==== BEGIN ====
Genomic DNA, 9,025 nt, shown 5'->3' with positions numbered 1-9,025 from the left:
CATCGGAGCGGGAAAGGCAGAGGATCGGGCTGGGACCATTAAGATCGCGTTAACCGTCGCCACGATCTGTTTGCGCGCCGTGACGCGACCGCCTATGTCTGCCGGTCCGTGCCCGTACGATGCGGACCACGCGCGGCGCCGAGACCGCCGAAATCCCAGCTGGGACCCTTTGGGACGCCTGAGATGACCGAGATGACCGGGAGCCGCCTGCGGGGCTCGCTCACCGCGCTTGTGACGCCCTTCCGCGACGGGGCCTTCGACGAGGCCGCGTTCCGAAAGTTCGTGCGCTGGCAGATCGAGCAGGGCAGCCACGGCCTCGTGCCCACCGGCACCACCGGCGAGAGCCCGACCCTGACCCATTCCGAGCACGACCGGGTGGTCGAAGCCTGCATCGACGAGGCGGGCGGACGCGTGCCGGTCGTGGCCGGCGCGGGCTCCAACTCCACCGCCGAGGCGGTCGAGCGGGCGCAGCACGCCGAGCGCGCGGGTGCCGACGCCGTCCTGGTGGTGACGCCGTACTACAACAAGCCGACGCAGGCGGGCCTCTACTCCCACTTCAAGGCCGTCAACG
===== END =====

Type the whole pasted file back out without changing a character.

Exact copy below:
Genomic DNA, 9,025 nt, shown 5'->3' with positions numbered 1-9,025 from the left:
CATCGGAGCGGGAAAGGCAGAGGATCGGGCTGGGACCATTAAGATCGCGTTAACCGTCGCCACGATCTGTTTGCGCGCCGTGACGCGACCGCCTATGTCTGCCGGTCCGTGCCCGTACGATGCGGACCACGCGCGGCGCCGAGACCGCCGAAATCCCAGCTGGGACCCTTTGGGACGCCTGAGATGACCGAGATGACCGGGAGCCGCCTGCGGGGCTCGCTCACCGCGCTTGTGACGCCCTTCCGCGACGGGGCCTTCGACGAGGCCGCGTTCCGAAAGTTCGTGCGCTGGCAGATCGAGCAGGGCAGCCACGGCCTCGTGCCCACCGGCACCACCGGCGAGAGCCCGACCCTGACCCATTCCGAGCACGACCGGGTGGTCGAAGCCTGCATCGACGAGGCGGGCGGACGCGTGCCGGTCGTGGCCGGCGCGGGCTCCAACTCCACCGCCGAGGCGGTCGAGCGGGCGCAGCACGCCGAGCGCGCGGGTGCCGACGCCGTCCTGGTGGTGACGCCGTACTACAACAAGCCGACGCAGGCGGGCCTCTACTCCCACTTCAAGGCCGTCAACG